As shown in FIGS. 6-8 and 14, the handle 70 may include a hook or through hole 74 near its top end, for hanging the dust pan during storage or display. The elongated handle 70 may further include a clamping means 76 positioned on the front portion the handle 70 and arranged to removably attach a conventional broom handle to the front of the dust pan arrangement. The dust pan handle 70 and handle of broom 80 are of substantially the same diameter. The attached broom 80 and dust pan form an integral cleanup kit or unit for storage and display. The two surfaces 44, 46 of the bracket 40 can be elongated at their top portions to define a second clamping means 60 for attachment near a lower end of a broom handle when the dust pan is positioned in the parallel position for storage or display as shown in FIG. 8. When in the perpendicular position, only the upper clamp is used to engage the broom handle.

The rear wall 26 of the dust-pan shaped base member 20 preferably has an indentation 32 in the top of the rear wall 26 at the coupling with bracket 40. This indentation provides a space where the handle of a broom 80 held on the dust pan assembly can nest. The broom head thus can be placed in the pan-shaped base member 20 instead of resting against the top edge of the rear wall 26, making the arrangement even more compact. The lateral Width of the dust pan-shaped member 20, the length from lip 22 to wall 26, and the height of the sidewalls, are all of suitable size to accommodate the broom head of the clamped broom assembly in the volume encompassed by the pan-shaped base member 20.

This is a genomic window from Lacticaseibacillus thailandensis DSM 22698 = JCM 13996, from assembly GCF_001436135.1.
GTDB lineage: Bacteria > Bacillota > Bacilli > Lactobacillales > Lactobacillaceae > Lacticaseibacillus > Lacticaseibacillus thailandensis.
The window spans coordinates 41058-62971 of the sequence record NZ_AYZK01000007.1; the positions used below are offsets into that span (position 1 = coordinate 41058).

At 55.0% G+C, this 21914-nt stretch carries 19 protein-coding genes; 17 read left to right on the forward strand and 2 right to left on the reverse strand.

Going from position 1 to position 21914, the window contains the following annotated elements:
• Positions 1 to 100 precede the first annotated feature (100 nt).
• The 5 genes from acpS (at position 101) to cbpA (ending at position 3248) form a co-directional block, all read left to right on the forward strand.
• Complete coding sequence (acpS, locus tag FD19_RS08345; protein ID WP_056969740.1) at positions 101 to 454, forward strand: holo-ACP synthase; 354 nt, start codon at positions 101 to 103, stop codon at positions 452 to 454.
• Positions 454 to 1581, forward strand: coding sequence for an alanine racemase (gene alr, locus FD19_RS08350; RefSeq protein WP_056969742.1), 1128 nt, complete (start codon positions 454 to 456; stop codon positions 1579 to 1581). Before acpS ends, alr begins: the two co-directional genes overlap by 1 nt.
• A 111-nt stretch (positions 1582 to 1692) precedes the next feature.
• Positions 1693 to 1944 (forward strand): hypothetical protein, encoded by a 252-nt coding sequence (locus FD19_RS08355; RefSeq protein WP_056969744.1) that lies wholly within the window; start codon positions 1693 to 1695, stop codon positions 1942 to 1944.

The upper clamp 76 can be formed integrally with a grip that fits over the end of handle 70 as shown in FIG. 6. The grip also can be the site of the hanging hole 74. Alternatively, the attachment structures for affixing the broom handle to the dust pan assembly can be disposed on the broom handle rather than on the dust pan, with similar results.

FIGS. 14 and 15 show a particularly advantageous embodiment of the dust pan 10' and the broom 80'. If the broom 80', the broom block 82 is shaped as is more particularly disclosed in commonly-owned, commonly-invented U.S. patent application Ser. No. 08/012,501 filed Feb. 2, 1993, now U.S. Pat. No. 5,371,916 which is hereby fully incorporated. In the dust pan 10', among other differences, the scoop 20 has taller sidewalls 24, 26 and 28, and the handle 70'is curved. The curve in the handle is such that the upper section 88 of the handle is disposed over the pan 10' at a point forward of the pivot axis when the handle is pivoted as in FIG. 15, and preferably the handle end is vertical and centered. When the handle is straight along the plane of the pan as in FIG. 14, when the dust pan is laid on a surface, the handle forms an arch that tilts the pan to bring the open front edge of the pan directly against the surface for collection of debris while minimizing the extent to which debris may be swept under the pan.